The BIS's latest quarterly review reported "a continued but limited decline of activity on the international derivatives exchanges" in the first three months of the year, with activity starting to increase towards the end of the quarter. Interest rate derivatives turnover was similar to the last quarter of 2008, at $324 trillion, down slightly from $345 trillion, though this masked a sharp drop in North America and an increase in Europe. Equity products turnover fell sharply from $58 trillion to $38 trillion, with falls in all major markets. Foreign exchange derivatives turnover also fell, but Australian and New Zealand dollar future volumes rose significantly, "possibly driven by renewed interest in carry trades", the report said.
The BIS also highlighted the effects of the downturn on derivatives users in Latin America - it criticised the knock-in, knock-out forex options sold widely by Brazilian and Mexican companies to take a long position on their own domestic currencies, which left them with massive losses when Latin American currencies fell last year - it estimated the losses at $4 billion in Mexico for the last quarter of 2008, and $25 billion in Brazil.
"The complexity of such deals and the fact that they were done privately highlights the lack of transparency in these markets, as many of these companies did not disclose any information on their derivatives positions. One result was a review of derivatives exposures across the region as policymakers realised that these exposures could pose systemic risk. Looking forward, policymakers will need to balance financial stability against market development in considering possible regulation of corporate derivatives risk," the BIS wrote.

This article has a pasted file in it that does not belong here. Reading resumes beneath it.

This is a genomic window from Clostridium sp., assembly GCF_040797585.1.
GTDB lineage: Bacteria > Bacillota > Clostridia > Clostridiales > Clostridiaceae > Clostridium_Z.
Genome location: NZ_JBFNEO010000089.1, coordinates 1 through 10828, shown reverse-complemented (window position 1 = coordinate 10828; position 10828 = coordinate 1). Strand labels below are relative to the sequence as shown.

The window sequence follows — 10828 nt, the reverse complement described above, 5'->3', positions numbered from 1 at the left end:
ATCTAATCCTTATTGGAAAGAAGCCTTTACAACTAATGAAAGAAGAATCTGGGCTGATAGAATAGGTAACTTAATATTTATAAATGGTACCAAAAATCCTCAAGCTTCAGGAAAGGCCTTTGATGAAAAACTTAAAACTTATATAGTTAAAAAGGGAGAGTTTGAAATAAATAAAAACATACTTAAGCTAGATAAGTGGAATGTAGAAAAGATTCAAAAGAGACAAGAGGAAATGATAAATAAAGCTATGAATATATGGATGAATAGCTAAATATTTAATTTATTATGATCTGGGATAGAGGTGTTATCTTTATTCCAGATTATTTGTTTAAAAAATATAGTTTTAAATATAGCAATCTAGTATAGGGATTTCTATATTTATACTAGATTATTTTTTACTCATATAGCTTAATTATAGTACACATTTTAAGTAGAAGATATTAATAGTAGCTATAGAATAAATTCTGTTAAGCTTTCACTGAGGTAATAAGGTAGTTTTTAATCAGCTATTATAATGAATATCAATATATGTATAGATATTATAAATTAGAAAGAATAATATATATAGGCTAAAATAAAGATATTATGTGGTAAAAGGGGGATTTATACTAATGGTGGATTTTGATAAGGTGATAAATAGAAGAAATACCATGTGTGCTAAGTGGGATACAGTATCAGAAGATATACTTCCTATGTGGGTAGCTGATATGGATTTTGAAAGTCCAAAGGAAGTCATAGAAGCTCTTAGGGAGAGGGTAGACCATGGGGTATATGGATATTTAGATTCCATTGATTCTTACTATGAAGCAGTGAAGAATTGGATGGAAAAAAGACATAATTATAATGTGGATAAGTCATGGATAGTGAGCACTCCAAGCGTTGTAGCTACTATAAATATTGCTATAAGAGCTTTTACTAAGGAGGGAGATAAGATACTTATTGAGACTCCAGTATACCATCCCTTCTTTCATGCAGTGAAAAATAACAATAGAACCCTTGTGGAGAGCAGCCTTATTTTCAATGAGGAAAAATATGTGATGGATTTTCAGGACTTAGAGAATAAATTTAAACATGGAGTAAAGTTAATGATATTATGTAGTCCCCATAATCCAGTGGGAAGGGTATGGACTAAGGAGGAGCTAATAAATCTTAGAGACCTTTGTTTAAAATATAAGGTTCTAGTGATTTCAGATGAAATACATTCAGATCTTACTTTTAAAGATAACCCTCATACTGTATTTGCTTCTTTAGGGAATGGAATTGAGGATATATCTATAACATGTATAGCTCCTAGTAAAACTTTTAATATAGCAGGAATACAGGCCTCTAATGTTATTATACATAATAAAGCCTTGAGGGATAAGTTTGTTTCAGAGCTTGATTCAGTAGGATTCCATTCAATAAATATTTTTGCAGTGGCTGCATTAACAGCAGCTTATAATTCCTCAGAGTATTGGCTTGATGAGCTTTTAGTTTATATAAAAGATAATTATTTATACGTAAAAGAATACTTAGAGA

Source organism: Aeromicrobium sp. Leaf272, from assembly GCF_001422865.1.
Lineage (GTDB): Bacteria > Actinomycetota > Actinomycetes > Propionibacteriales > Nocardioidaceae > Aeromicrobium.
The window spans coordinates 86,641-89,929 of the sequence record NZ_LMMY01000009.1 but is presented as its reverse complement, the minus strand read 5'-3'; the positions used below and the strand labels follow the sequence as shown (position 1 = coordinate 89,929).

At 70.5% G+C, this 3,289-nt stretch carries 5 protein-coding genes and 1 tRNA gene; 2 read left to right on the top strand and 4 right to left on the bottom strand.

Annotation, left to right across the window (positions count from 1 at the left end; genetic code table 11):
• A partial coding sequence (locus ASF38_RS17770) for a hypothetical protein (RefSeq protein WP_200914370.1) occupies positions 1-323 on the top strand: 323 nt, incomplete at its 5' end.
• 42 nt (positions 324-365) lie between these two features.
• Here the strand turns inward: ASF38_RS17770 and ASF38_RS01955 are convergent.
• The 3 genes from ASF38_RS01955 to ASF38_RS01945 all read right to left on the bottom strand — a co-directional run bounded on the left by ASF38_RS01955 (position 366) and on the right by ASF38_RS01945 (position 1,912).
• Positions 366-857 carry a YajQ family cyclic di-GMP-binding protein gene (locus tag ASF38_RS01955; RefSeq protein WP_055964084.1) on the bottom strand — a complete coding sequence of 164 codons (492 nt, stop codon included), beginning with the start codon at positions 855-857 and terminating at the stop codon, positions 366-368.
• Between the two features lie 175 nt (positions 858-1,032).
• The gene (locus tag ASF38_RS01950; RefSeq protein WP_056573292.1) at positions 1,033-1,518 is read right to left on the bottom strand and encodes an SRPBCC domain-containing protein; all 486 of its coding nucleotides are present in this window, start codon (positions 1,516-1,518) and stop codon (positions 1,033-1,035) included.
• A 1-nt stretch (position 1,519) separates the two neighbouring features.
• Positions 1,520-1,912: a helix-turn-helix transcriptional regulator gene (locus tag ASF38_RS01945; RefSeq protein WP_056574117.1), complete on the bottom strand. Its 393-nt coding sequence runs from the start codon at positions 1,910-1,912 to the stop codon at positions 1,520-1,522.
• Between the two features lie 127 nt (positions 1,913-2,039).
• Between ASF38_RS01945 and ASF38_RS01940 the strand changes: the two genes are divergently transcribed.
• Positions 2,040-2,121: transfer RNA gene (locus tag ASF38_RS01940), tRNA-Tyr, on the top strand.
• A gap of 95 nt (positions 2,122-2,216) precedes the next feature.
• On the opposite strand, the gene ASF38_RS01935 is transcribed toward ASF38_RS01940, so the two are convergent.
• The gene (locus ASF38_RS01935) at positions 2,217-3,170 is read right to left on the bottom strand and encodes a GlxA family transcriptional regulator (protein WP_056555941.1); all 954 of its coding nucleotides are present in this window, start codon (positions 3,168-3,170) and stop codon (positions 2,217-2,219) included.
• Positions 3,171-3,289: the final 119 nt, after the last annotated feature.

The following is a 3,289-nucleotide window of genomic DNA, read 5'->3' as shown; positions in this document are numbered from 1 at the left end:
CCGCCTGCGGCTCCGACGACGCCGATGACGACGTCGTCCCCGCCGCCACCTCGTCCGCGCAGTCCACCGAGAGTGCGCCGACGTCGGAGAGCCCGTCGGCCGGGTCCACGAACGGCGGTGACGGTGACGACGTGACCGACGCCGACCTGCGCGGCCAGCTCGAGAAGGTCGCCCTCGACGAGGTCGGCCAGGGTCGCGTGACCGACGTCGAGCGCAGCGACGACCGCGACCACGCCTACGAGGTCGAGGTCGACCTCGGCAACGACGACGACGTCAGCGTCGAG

By contrast, increasing reliance by regional banks on financing from local deposits rather than international capital markets "may have stabilised financing in the region" by insulating local banks from the drop in their local currencies. The same was true of the increasing use of local bonds by companies in the region. "Local capital markets may have to some extent acted as a 'spare tyre' during the crisis, reducing vulnerabilities to declines in international bond finance," the BIS added.